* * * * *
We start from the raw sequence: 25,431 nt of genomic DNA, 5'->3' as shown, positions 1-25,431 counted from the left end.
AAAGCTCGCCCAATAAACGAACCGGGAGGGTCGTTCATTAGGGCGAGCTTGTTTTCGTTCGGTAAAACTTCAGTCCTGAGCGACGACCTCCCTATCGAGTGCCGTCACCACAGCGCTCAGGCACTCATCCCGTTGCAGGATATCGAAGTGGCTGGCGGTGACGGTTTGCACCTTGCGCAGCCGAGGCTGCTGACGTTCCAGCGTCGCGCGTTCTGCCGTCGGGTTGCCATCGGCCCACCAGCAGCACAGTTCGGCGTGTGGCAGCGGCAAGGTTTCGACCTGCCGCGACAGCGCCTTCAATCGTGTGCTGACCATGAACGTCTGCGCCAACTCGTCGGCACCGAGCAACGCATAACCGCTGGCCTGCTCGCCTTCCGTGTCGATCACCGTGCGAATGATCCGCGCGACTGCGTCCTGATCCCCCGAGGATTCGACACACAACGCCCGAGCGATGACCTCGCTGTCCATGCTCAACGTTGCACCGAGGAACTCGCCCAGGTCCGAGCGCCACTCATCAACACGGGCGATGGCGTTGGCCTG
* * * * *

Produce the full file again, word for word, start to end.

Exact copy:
We start from the raw sequence: 25,431 nt of genomic DNA, 5'->3' as shown, positions 1-25,431 counted from the left end.
AAAGCTCGCCCAATAAACGAACCGGGAGGGTCGTTCATTAGGGCGAGCTTGTTTTCGTTCGGTAAAACTTCAGTCCTGAGCGACGACCTCCCTATCGAGTGCCGTCACCACAGCGCTCAGGCACTCATCCCGTTGCAGGATATCGAAGTGGCTGGCGGTGACGGTTTGCACCTTGCGCAGCCGAGGCTGCTGACGTTCCAGCGTCGCGCGTTCTGCCGTCGGGTTGCCATCGGCCCACCAGCAGCACAGTTCGGCGTGTGGCAGCGGCAAGGTTTCGACCTGCCGCGACAGCGCCTTCAATCGTGTGCTGACCATGAACGTCTGCGCCAACTCGTCGGCACCGAGCAACGCATAACCGCTGGCCTGCTCGCCTTCCGTGTCGATCACCGTGCGAATGATCCGCGCGACTGCGTCCTGATCCCCCGAGGATTCGACACACAACGCCCGAGCGATGACCTCGCTGTCCATGCTCAACGTTGCACCGAGGAACTCGCCCAGGTCCGAGCGCCACTCATCAACACGGGCGATGGCGTTGGCCTG